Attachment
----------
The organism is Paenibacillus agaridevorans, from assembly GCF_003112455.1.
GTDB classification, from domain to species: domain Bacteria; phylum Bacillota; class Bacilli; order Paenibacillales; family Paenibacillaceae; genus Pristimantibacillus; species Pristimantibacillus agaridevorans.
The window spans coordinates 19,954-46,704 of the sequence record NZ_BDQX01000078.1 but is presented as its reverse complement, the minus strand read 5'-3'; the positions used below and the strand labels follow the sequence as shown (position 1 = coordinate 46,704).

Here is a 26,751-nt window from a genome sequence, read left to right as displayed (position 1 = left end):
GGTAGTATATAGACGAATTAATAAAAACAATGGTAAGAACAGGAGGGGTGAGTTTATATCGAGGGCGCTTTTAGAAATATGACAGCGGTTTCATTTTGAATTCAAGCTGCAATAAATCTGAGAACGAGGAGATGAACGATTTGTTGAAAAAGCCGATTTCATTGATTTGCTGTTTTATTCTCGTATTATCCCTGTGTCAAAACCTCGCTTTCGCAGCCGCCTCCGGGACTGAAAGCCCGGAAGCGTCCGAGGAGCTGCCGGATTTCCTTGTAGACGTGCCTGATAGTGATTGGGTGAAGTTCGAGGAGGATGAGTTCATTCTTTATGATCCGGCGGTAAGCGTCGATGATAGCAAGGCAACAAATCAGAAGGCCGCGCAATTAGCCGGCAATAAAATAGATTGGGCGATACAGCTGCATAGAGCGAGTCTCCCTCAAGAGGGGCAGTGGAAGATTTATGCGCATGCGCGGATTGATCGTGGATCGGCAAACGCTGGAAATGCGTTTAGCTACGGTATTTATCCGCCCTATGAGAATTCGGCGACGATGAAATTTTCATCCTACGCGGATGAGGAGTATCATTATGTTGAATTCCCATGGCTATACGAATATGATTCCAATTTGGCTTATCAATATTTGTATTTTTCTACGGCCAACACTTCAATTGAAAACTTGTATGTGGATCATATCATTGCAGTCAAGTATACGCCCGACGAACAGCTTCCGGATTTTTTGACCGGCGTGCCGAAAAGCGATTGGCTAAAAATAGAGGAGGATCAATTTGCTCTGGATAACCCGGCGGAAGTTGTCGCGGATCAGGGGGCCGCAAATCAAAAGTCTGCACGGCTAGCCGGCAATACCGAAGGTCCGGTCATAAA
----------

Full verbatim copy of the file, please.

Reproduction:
The organism is Paenibacillus agaridevorans, from assembly GCF_003112455.1.
GTDB classification, from domain to species: domain Bacteria; phylum Bacillota; class Bacilli; order Paenibacillales; family Paenibacillaceae; genus Pristimantibacillus; species Pristimantibacillus agaridevorans.
The window spans coordinates 19,954-46,704 of the sequence record NZ_BDQX01000078.1 but is presented as its reverse complement, the minus strand read 5'-3'; the positions used below and the strand labels follow the sequence as shown (position 1 = coordinate 46,704).

Here is a 26,751-nt window from a genome sequence, read left to right as displayed (position 1 = left end):
GGTAGTATATAGACGAATTAATAAAAACAATGGTAAGAACAGGAGGGGTGAGTTTATATCGAGGGCGCTTTTAGAAATATGACAGCGGTTTCATTTTGAATTCAAGCTGCAATAAATCTGAGAACGAGGAGATGAACGATTTGTTGAAAAAGCCGATTTCATTGATTTGCTGTTTTATTCTCGTATTATCCCTGTGTCAAAACCTCGCTTTCGCAGCCGCCTCCGGGACTGAAAGCCCGGAAGCGTCCGAGGAGCTGCCGGATTTCCTTGTAGACGTGCCTGATAGTGATTGGGTGAAGTTCGAGGAGGATGAGTTCATTCTTTATGATCCGGCGGTAAGCGTCGATGATAGCAAGGCAACAAATCAGAAGGCCGCGCAATTAGCCGGCAATAAAATAGATTGGGCGATACAGCTGCATAGAGCGAGTCTCCCTCAAGAGGGGCAGTGGAAGATTTATGCGCATGCGCGGATTGATCGTGGATCGGCAAACGCTGGAAATGCGTTTAGCTACGGTATTTATCCGCCCTATGAGAATTCGGCGACGATGAAATTTTCATCCTACGCGGATGAGGAGTATCATTATGTTGAATTCCCATGGCTATACGAATATGATTCCAATTTGGCTTATCAATATTTGTATTTTTCTACGGCCAACACTTCAATTGAAAACTTGTATGTGGATCATATCATTGCAGTCAAGTATACGCCCGACGAACAGCTTCCGGATTTTTTGACCGGCGTGCCGAAAAGCGATTGGCTAAAAATAGAGGAGGATCAATTTGCTCTGGATAACCCGGCGGAAGTTGTCGCGGATCAGGGGGCCGCAAATCAAAAGTCTGCACGGCTAGCCGGCAATACCGAAGGTCCGGTCATAAA